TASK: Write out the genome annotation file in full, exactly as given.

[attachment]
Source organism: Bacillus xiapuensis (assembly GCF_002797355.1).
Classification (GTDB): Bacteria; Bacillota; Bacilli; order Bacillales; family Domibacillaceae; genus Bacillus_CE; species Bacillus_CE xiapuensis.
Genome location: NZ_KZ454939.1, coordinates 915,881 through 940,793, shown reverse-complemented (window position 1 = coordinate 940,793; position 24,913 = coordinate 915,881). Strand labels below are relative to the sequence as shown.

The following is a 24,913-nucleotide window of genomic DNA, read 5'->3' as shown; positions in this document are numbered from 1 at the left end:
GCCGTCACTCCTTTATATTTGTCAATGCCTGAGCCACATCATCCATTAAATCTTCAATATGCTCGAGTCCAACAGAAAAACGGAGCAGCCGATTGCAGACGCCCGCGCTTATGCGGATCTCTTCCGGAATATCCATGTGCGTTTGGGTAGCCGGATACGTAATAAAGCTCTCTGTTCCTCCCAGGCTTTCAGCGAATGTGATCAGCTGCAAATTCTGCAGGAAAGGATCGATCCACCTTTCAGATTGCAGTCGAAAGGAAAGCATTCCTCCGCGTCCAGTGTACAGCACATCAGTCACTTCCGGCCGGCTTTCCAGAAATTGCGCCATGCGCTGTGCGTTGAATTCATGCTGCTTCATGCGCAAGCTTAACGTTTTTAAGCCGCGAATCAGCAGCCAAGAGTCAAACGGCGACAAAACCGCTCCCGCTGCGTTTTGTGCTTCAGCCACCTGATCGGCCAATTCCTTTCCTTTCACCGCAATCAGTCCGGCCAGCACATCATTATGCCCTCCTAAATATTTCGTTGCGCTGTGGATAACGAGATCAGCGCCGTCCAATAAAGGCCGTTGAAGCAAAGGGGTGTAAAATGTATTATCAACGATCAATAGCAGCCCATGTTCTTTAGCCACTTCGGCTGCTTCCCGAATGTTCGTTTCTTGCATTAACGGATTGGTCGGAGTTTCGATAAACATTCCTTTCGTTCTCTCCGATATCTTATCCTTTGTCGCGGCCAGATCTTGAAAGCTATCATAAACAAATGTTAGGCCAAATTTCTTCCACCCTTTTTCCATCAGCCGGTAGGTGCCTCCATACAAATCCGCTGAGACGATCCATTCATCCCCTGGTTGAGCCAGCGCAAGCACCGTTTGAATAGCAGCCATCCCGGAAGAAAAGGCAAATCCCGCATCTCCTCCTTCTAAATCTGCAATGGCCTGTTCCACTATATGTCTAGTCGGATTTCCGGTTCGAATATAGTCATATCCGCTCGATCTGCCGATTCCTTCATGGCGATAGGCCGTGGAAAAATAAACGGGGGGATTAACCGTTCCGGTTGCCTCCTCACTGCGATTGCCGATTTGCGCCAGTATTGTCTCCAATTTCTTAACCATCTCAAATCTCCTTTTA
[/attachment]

Source organism: Bacillus xiapuensis (assembly GCF_002797355.1).
Classification (GTDB): Bacteria; Bacillota; Bacilli; order Bacillales; family Domibacillaceae; genus Bacillus_CE; species Bacillus_CE xiapuensis.
Genome location: NZ_KZ454939.1, coordinates 915,881 through 940,793, shown reverse-complemented (window position 1 = coordinate 940,793; position 24,913 = coordinate 915,881). Strand labels below are relative to the sequence as shown.

The following is a 24,913-nucleotide window of genomic DNA, read 5'->3' as shown; positions in this document are numbered from 1 at the left end:
GCCGTCACTCCTTTATATTTGTCAATGCCTGAGCCACATCATCCATTAAATCTTCAATATGCTCGAGTCCAACAGAAAAACGGAGCAGCCGATTGCAGACGCCCGCGCTTATGCGGATCTCTTCCGGAATATCCATGTGCGTTTGGGTAGCCGGATACGTAATAAAGCTCTCTGTTCCTCCCAGGCTTTCAGCGAATGTGATCAGCTGCAAATTCTGCAGGAAAGGATCGATCCACCTTTCAGATTGCAGTCGAAAGGAAAGCATTCCTCCGCGTCCAGTGTACAGCACATCAGTCACTTCCGGCCGGCTTTCCAGAAATTGCGCCATGCGCTGTGCGTTGAATTCATGCTGCTTCATGCGCAAGCTTAACGTTTTTAAGCCGCGAATCAGCAGCCAAGAGTCAAACGGCGACAAAACCGCTCCCGCTGCGTTTTGTGCTTCAGCCACCTGATCGGCCAATTCCTTTCCTTTCACCGCAATCAGTCCGGCCAGCACATCATTATGCCCTCCTAAATATTTCGTTGCGCTGTGGATAACGAGATCAGCGCCGTCCAATAAAGGCCGTTGAAGCAAAGGGGTGTAAAATGTATTATCAACGATCAATAGCAGCCCATGTTCTTTAGCCACTTCGGCTGCTTCCCGAATGTTCGTTTCTTGCATTAACGGATTGGTCGGAGTTTCGATAAACATTCCTTTCGTTCTCTCCGATATCTTATCCTTTGTCGCGGCCAGATCTTGAAAGCTATCATAAACAAATGTTAGGCCAAATTTCTTCCACCCTTTTTCCATCAGCCGGTAGGTGCCTCCATACAAATCCGCTGAGACGATCCATTCATCCCCTGGTTGAGCCAGCGCAAGCACCGTTTGAATAGCAGCCATCCCGGAAGAAAAGGCAAATCCCGCATCTCCTCCTTCTAAATCTGCAATGGCCTGTTCCACTATATGTCTAGTCGGATTTCCGGTTCGAATATAGTCATATCCGCTCGATCTGCCGATTCCTTCATGGCGATAGGCCGTGGAAAAATAAACGGGGGGATTAACCGTTCCGGTTGCCTCCTCACTGCGATTGCCGATTTGCGCCAGTATTGTCTCCAATTTCTTAACCATCTCAAATCTCCTTTTA